And should he, as the dreary months roll on,
    For England and for Failsworth once more pine,
We'll hail the ship that brings us back a Son,
    And give him welcome with a loud "lang syne;"
We'll sing "lang syne" with all our might and main,
And welcome back our OLD FRIEND BEN again.


March 28th, 1884.





FAREWELL thou son of song;
Well dost thou stand among
    Th' elitè of men!
Thy name and fame are great;
We now congratulate
In full and fitting state,
    Thy gifted pen.

Thy pen has facile pow'r!
In volumetric show'r
    And gifted grace;
Thy quill has writ of truth
And beauty; and, forsooth,
Of man: his moral growth
    And chequered race.

Perchance in yon great land—
The deep blue sea beyond—
    A welcome sweet;
Replete with gen'rous love,
And sweet as voice of dove,
In tidal waves may move
    Thy soul to greet.

The people there are great
In virtue and in state—
    A noble race!
Their speech is England's tongue;
Their life is grand and young;
Their love is pure and strong:
    Go thou and trace.

A joyous voyage then,
To thee, beloved "Ben,"
    And safe return!
O'er ocean's rudest wave
May He, that's mighty, save
A life that's more than brave:
    Then we'll not mourn.


Moston Priory, Manchester,
    March 5th, 1884.




EACH branch of Art and Science boasts,
Within our own and other coasts,
Peculiarly its famous Ben,
Who sways by tongue or brush or pen.
The world of politics, you'll own,
Few bolder than Ben Dizzy's known.
The Drama—ne'er to be effaced—
By "rare Ben Jenson" has been graced,
And by Ben Webster, eke, I ween—
Illumined by their talents' sheen!
Ben Franklin, philosophic guide!
Achieved renown as fair as wide;
While as a painter, lo, Ben West,
By Western States is counted best.
Nay, nature, high o'er woods and glens,
Displays and revels in her Bens:
Ben Nevis, and Ben Lomond, too;
Ben Ledi and brave Ben Venue.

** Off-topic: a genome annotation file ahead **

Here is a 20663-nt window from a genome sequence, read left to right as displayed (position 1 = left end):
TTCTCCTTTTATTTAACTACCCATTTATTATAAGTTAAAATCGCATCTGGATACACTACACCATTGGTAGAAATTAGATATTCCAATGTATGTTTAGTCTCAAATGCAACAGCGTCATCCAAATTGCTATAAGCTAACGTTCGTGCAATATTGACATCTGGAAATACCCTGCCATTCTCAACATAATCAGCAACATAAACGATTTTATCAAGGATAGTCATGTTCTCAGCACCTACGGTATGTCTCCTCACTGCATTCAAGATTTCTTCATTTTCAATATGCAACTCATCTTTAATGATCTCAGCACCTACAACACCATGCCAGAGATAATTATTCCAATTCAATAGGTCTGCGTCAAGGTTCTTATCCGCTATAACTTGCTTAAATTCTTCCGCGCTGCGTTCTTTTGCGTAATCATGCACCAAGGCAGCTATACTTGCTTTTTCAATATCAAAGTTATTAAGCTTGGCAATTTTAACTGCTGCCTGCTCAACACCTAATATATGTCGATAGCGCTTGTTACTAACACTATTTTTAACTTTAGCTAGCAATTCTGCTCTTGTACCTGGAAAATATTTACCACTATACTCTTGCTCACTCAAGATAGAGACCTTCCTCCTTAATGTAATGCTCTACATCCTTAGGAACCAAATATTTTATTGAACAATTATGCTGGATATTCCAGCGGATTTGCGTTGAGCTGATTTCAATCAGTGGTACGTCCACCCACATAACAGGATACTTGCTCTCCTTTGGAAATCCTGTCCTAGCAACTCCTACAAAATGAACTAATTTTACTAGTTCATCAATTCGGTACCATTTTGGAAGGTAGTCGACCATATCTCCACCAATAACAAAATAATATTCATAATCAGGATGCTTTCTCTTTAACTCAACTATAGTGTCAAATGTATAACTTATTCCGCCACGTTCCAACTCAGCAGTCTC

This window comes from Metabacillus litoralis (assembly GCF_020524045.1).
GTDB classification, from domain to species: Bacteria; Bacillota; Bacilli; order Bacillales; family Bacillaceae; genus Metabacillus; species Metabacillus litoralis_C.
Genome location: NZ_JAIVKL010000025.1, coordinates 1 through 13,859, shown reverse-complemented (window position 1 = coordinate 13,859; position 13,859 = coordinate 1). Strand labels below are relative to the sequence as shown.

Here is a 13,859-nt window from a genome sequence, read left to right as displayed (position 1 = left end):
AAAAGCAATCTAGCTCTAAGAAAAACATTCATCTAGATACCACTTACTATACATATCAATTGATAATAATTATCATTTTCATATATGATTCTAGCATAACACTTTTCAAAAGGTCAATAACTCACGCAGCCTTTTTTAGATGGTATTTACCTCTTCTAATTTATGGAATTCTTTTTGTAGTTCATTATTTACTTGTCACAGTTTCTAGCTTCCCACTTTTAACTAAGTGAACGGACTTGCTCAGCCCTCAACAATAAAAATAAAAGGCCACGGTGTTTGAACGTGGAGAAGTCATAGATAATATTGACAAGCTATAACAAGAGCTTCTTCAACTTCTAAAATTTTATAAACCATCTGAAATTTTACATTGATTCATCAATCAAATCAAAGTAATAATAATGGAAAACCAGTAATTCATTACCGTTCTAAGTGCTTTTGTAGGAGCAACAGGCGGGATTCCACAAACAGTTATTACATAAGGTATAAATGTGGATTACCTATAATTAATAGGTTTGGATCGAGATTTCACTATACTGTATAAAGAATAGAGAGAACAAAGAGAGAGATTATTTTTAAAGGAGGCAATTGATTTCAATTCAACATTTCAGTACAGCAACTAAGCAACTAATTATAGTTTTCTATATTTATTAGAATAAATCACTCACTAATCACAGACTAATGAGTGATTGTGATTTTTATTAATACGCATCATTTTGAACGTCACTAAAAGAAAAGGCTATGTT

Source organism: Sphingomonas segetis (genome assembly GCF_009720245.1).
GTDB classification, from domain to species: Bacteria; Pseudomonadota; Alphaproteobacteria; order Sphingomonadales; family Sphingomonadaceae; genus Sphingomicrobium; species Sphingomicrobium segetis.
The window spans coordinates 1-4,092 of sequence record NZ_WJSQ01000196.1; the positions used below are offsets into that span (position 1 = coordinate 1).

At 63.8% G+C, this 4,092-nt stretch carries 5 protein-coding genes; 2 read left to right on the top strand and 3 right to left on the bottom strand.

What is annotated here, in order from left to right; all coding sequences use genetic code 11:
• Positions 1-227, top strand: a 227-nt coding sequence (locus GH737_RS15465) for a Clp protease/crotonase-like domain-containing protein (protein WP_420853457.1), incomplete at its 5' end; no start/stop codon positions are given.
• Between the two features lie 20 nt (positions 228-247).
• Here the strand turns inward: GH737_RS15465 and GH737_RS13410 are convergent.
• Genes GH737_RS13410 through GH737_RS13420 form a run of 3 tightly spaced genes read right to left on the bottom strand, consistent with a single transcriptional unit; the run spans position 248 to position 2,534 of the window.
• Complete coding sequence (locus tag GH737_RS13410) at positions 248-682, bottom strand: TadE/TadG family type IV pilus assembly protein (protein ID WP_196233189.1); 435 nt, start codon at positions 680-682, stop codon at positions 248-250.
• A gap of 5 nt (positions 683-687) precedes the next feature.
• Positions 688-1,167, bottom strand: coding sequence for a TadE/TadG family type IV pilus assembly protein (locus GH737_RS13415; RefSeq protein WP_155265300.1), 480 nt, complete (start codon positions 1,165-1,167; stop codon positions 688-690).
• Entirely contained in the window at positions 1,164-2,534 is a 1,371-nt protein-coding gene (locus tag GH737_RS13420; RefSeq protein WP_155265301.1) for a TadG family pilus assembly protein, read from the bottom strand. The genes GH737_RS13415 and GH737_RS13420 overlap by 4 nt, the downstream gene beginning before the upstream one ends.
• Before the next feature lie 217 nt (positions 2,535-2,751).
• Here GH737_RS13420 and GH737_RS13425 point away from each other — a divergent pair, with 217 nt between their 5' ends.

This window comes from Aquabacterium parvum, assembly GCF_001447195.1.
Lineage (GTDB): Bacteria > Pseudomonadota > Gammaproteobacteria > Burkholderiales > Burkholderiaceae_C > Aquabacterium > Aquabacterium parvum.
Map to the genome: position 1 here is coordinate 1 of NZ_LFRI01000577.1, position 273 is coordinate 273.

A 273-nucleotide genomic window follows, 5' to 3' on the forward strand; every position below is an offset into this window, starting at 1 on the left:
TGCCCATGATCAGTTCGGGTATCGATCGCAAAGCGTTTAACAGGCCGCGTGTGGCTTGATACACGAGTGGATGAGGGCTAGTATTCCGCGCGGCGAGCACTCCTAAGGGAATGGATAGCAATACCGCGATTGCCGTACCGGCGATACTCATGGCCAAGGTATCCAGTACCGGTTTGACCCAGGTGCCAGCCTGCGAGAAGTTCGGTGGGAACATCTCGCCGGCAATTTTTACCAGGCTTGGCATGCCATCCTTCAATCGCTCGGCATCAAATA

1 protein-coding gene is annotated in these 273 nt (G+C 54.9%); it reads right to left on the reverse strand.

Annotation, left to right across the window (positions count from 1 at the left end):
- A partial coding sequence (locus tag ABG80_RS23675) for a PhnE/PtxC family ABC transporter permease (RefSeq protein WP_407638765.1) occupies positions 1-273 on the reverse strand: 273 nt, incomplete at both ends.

E'en London has its own "Big Ben,"
O'er its Cathedral reared by Wren.
And in this busy shire, we ken
A glorious and victorious Ben,
With greenest laurels on his brow,
Whom it delights to honour now,
With golden tokens of regard,
As author, humorist, and bard—
Oh, say, where shall we meet a life
With truer love of freedom rife.
More free from spurious sentiments,
More in the people's welfare spent?
His banter, when in fullest play,
Is sparkling as the summer's ray;
His wit, though keen as rapier found,
Unlike the rapier, ne'er doth wound;
His homely virtues him endear
To hosts of friends both far and near,
Who bid him "God-speed" o'er the main,
And wish him safely home again!






FAREWELL land of "booms," "tickets," "platforms," and "vetoes,"
Of lightening bugs, whistling frogs, snakes and mosquitoes,
Land of fried oysters, of clam-bakes, and chowder,
And the rowdy's best arguments, bullets and powder;
Land of all races, all colours, and mixings,
Of candy and peanuts, of notions and fixings,
Where prohibitive laws do not stop folks from drinking,
But old Bourbon and rye can be had for the winking.
Where a man who robs banks is held up as a "smart one;"
But let him take bread that will just keep life's cart on,
He'll get it quite hot from the judge who ne'er justice meant,
And sent up for weeks to the home of the penitent.
Land of "road agents," of pedlars and "drummers,"
Of confidence tricksters, "bushwhackers," and "bummers,"
Where political knaves fatten out of the taxes,
And how they get hold of them no man e'er "axes."
If I tell thee thy faults 'tis because that I love thee,—
Oh, land of the free! while the bird soars above thee,
That swoops on thy foes like thy blizzards and cyclones,
'Twixt thee and old England may bygones be bygones!
Do what has been done by thy mother before thee,
Deeds blazoned in history, ballad, and story;
Drive out the vile rascals that plunder thy coffers,
And cease to be jeered at by railers and scoffers.
Take the bull by the horns, not the "John" of that "aire" name;
And throw down the beast that has trod on thy fair fame;
'Twill have to be done either sooner or later,—
So here's to the doing of 't my "darlin' young crater!"
"So long!"*

* So Long: the American for "good bye!"